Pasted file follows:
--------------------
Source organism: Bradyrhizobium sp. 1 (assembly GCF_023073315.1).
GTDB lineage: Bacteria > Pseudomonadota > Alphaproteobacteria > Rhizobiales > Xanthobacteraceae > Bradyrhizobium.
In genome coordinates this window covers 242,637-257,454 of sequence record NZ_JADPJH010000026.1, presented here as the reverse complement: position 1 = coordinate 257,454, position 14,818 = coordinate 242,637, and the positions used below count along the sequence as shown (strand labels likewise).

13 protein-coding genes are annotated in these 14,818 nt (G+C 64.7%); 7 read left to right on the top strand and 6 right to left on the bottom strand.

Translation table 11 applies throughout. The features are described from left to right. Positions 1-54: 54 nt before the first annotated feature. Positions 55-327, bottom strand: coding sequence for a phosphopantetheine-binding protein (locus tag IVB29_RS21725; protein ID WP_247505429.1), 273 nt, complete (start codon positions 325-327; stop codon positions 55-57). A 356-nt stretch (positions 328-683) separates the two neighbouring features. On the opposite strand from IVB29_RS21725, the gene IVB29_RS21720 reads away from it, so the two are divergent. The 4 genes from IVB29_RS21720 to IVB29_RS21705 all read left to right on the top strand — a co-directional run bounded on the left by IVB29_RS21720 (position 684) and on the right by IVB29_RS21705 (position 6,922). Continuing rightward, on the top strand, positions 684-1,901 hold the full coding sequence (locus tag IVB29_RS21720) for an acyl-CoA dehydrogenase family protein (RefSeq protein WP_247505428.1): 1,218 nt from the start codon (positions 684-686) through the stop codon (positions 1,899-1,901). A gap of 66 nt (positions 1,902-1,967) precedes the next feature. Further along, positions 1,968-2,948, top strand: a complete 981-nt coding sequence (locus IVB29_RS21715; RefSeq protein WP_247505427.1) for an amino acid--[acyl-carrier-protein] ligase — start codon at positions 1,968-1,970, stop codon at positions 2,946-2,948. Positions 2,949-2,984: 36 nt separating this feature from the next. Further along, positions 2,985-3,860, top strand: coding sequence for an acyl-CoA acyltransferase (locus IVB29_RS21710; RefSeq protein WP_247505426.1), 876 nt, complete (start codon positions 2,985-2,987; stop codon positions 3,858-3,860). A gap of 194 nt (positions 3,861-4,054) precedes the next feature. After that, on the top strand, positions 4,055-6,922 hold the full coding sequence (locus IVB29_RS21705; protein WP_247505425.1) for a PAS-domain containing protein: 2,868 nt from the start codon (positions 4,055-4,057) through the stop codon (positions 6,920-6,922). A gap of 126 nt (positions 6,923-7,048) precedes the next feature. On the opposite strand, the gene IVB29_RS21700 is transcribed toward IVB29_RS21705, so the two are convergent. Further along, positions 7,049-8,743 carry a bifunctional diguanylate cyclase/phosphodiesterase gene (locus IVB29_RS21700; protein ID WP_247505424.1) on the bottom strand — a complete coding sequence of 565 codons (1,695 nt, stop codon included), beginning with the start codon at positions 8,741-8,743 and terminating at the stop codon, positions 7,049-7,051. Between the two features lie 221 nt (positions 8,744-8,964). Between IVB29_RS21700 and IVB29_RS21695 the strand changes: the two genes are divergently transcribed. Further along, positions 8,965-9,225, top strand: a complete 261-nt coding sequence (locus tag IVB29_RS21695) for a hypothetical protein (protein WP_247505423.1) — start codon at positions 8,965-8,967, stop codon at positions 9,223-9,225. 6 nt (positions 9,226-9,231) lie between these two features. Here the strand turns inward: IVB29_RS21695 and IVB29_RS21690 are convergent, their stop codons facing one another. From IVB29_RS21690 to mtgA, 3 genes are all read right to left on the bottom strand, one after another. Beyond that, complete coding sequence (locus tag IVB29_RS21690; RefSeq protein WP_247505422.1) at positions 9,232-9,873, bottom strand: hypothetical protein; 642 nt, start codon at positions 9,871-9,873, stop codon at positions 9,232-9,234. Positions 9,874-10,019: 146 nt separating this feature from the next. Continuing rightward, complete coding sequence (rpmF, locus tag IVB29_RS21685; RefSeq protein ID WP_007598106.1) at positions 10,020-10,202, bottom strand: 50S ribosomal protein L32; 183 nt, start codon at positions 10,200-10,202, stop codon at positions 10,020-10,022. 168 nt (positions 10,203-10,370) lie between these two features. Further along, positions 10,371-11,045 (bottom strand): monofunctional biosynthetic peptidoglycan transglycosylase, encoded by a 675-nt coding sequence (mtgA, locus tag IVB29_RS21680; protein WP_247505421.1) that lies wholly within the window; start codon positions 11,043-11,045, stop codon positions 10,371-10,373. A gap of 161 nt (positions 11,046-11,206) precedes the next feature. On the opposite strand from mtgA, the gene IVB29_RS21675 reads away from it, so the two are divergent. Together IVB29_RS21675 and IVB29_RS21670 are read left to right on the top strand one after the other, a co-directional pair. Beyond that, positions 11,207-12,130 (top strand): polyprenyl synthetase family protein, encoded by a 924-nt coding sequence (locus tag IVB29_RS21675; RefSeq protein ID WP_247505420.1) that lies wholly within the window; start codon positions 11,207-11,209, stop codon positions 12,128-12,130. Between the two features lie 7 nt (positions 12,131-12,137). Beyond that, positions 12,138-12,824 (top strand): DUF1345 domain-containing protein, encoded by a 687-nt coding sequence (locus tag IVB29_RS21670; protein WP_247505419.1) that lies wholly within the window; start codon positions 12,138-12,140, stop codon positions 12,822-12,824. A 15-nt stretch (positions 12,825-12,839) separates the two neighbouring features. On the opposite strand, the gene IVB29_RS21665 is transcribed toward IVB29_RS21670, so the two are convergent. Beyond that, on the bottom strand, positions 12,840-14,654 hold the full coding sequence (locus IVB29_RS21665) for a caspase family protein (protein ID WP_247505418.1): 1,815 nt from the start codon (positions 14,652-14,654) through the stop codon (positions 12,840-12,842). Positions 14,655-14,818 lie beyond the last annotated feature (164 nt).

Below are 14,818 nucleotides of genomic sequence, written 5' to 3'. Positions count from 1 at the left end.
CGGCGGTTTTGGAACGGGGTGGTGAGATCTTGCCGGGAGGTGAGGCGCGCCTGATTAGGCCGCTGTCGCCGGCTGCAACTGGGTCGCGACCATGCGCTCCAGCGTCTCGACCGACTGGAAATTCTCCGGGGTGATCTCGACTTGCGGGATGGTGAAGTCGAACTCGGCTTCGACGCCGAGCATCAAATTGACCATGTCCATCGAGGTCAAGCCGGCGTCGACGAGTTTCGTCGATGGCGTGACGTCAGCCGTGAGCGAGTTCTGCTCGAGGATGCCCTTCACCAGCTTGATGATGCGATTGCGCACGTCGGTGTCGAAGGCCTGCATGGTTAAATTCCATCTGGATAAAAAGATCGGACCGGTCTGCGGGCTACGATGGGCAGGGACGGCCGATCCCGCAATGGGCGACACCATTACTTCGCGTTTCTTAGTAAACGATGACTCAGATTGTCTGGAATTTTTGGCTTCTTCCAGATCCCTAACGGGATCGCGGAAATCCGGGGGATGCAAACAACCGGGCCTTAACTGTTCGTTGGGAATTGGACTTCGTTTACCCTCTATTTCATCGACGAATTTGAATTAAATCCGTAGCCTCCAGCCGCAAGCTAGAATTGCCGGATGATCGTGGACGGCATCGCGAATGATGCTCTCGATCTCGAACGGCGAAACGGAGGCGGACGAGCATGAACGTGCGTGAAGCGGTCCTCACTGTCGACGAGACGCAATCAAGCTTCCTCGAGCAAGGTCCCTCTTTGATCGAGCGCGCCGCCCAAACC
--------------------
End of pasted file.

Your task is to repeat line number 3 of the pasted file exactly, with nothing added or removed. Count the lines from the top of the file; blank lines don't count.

In genome coordinates this window covers 242,637-257,454 of sequence record NZ_JADPJH010000026.1, presented here as the reverse complement: position 1 = coordinate 257,454, position 14,818 = coordinate 242,637, and the positions used below count along the sequence as shown (strand labels likewise).